James Frank, MD
Research: The epithelium in the lung is at the front line protecting the inside of the body from the outside world. Problems with this barrier function of the lung epithelium are at the center of several common lung diseases. My laboratory studies how epithelial barrier function is controlled, both in health and in disease. Our goal is to develop new therapies that beneficially target the regulatory pathways controlling epithelial barrier function. Much of our work is focused on a family of proteins called claudins, particularly claudin-4 and lung-specific claudin-18. Claudins are proteins that span the cell membrane and create points of contact with adjacent cells. Individual claudins confer distinct barrier properties to an epithelium - they determine what can pass between cells. Changes in the function or regulation of these proteins may contribute to diseases like ARDS, ventilator-associated lung injury, asthma and lung fibrosis.
Clinical: As Co-Director of the Intensive Care Unit at the San Francisco VAMC, most of my clinical work is in the ICU, where I am an attending physician. I also see outpatients in our general pulmonary clinic and direct the Pulmonary ALS Clinic, which is part of our Multidisciplinary ALS Team. In addition to patient care I am actively involved in ICU quality improvement projects and clinical education.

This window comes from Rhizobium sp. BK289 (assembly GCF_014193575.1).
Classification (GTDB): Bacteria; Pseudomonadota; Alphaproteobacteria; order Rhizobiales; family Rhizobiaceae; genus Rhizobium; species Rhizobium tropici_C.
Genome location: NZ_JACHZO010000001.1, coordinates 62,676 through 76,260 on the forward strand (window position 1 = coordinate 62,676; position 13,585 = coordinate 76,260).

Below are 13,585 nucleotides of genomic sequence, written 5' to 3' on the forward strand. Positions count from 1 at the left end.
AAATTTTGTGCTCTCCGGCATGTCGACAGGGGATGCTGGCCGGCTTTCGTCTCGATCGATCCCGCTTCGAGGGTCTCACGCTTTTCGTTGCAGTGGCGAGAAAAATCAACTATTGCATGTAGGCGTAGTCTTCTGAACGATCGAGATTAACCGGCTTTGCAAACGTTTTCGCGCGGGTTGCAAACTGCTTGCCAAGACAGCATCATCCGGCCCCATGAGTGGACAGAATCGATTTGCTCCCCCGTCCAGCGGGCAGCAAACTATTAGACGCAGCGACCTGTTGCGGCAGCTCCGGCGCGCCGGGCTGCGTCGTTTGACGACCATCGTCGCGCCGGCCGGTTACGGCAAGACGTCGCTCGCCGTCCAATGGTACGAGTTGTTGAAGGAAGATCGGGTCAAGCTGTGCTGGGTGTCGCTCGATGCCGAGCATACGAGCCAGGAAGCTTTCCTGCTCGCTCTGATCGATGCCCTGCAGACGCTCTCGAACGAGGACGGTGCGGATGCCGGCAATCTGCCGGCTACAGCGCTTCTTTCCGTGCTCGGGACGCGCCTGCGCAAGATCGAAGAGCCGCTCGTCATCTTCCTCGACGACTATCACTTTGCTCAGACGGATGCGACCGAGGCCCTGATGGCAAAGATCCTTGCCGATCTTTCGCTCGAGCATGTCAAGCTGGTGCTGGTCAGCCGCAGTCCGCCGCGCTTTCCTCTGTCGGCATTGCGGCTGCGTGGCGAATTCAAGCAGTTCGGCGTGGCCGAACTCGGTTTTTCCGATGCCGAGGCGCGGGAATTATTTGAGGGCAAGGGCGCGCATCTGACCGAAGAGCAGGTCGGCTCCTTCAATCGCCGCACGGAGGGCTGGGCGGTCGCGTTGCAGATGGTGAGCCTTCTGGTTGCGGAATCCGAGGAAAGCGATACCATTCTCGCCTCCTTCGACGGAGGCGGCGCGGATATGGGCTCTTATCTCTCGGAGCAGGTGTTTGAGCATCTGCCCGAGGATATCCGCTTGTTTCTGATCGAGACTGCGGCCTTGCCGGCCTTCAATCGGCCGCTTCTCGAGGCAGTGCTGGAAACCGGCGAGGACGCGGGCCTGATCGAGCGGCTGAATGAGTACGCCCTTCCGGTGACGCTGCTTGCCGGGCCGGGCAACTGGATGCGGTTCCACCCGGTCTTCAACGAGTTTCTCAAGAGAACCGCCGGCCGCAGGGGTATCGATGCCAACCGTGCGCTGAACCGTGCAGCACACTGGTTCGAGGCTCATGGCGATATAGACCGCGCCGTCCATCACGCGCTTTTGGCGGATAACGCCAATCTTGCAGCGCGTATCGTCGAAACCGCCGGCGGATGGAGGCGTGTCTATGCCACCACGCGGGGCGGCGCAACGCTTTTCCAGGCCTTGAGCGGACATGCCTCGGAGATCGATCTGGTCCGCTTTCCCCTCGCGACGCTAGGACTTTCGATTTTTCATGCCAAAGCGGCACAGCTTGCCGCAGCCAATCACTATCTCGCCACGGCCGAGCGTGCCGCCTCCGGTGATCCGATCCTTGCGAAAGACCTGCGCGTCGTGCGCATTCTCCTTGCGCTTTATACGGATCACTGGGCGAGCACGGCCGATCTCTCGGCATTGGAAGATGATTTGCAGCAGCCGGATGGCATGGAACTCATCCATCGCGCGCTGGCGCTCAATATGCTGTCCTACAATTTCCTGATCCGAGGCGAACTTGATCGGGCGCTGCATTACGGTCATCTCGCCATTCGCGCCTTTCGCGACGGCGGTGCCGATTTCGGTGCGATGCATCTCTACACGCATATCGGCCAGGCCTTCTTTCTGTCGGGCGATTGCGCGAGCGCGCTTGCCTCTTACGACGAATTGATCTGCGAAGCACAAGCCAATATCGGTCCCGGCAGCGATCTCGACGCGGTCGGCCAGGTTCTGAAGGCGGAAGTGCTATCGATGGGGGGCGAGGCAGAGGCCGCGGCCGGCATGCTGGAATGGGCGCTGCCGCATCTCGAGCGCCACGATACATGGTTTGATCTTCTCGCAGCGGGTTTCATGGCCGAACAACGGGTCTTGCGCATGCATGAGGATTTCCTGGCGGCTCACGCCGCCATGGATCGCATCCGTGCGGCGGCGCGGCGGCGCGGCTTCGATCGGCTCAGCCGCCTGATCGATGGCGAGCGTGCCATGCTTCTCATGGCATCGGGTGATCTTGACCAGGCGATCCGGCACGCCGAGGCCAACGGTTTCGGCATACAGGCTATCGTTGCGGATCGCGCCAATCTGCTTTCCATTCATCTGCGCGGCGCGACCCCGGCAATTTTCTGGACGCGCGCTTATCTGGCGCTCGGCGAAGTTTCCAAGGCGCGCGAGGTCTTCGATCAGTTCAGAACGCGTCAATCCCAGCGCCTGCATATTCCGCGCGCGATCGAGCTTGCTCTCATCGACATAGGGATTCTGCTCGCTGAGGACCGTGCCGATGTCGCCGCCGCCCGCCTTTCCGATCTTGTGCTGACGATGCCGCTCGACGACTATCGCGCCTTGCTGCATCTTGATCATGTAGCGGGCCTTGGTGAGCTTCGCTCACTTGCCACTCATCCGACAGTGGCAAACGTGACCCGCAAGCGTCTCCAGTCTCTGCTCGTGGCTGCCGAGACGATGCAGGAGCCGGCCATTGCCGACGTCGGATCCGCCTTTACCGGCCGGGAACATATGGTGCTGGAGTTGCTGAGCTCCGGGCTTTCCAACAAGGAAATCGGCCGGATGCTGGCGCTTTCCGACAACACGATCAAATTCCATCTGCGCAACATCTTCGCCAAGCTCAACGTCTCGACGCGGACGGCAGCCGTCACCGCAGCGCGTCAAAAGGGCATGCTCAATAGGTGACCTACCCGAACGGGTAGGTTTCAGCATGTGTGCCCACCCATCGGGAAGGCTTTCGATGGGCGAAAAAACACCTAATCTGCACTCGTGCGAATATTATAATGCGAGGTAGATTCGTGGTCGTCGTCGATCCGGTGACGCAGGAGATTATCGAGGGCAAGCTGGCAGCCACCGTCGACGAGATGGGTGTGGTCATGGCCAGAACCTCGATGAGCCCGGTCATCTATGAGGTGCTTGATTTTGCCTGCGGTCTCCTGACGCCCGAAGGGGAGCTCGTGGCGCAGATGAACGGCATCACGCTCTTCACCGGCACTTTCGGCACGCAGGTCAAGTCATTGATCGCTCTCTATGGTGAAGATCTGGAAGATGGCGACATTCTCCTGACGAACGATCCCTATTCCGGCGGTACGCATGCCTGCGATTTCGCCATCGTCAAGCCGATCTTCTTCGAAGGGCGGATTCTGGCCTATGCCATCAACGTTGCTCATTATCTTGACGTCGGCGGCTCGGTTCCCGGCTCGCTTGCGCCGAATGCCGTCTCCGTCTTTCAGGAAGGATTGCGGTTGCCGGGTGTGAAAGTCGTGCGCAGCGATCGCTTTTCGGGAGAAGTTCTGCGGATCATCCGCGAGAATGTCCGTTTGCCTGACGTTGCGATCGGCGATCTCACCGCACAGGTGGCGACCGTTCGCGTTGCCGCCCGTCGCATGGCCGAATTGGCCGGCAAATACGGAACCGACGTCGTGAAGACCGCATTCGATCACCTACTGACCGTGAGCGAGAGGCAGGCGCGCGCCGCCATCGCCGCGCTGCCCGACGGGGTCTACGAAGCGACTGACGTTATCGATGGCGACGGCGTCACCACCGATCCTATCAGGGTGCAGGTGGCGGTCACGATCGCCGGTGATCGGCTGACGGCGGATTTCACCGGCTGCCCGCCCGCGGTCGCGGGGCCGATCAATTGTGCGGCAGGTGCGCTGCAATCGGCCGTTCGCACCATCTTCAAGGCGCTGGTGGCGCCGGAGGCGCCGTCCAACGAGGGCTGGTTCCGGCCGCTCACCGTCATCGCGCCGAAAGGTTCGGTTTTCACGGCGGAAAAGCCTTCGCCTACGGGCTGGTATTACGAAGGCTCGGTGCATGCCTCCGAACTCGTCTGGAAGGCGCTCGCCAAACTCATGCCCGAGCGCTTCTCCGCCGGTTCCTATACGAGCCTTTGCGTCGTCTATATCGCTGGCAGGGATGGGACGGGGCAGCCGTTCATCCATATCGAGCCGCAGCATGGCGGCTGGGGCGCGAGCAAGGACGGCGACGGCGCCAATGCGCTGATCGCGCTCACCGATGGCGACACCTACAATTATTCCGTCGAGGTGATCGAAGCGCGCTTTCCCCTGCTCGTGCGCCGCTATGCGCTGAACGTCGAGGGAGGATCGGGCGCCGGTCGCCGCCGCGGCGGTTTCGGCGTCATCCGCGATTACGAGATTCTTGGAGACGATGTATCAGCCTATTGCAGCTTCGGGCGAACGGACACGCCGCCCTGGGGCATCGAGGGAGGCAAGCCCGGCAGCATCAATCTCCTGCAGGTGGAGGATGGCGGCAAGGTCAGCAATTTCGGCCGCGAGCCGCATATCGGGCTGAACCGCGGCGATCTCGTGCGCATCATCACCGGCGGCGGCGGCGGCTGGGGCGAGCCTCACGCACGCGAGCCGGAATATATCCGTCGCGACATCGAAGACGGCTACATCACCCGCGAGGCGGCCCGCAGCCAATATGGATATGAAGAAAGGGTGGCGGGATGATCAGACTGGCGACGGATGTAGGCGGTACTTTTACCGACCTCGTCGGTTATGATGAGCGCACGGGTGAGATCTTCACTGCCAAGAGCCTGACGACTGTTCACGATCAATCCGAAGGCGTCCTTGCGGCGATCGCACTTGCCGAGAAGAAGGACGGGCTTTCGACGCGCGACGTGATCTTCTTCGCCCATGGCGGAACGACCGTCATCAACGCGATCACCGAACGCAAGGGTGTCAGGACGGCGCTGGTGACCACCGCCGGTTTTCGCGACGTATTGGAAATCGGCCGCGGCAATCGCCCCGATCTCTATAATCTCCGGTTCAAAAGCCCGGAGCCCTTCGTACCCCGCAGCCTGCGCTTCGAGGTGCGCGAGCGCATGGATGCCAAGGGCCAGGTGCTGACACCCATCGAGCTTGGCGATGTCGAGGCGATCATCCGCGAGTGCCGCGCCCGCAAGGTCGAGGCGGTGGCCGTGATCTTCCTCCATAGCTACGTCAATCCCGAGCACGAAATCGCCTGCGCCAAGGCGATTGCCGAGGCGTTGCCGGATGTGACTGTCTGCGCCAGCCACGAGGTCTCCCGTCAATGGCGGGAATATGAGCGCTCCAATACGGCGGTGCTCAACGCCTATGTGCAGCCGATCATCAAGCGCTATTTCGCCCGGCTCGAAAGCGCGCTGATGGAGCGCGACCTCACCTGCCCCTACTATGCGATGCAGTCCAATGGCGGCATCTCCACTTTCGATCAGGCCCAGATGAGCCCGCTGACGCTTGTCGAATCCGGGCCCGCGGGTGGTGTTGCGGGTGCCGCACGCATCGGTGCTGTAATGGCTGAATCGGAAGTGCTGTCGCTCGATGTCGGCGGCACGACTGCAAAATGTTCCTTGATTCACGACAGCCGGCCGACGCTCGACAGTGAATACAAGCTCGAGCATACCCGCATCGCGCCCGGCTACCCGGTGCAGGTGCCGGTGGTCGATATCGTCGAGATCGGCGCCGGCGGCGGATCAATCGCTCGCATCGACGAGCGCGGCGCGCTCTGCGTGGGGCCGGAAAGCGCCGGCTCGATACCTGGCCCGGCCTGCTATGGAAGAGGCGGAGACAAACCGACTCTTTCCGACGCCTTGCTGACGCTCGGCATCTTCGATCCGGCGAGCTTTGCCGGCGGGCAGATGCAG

Education: Teaching students, residents and fellows is always a highlight of my day. In the ICU, I coordinate our core curriculum sessions and teach workshops on critical care ultrasound. I am also actively involved in the patient simulation program at the SFVA.
Acute Respiratory Distress Syndrome, Mechanical Ventilation, Ventilator-associated Lung Injury, Asthma, Epithelial Barrier Function, Critical Care Ultrasound, Amyotrophic Lateral Sclerosis, Quality Improvement, Patient Simulation, Medical Education
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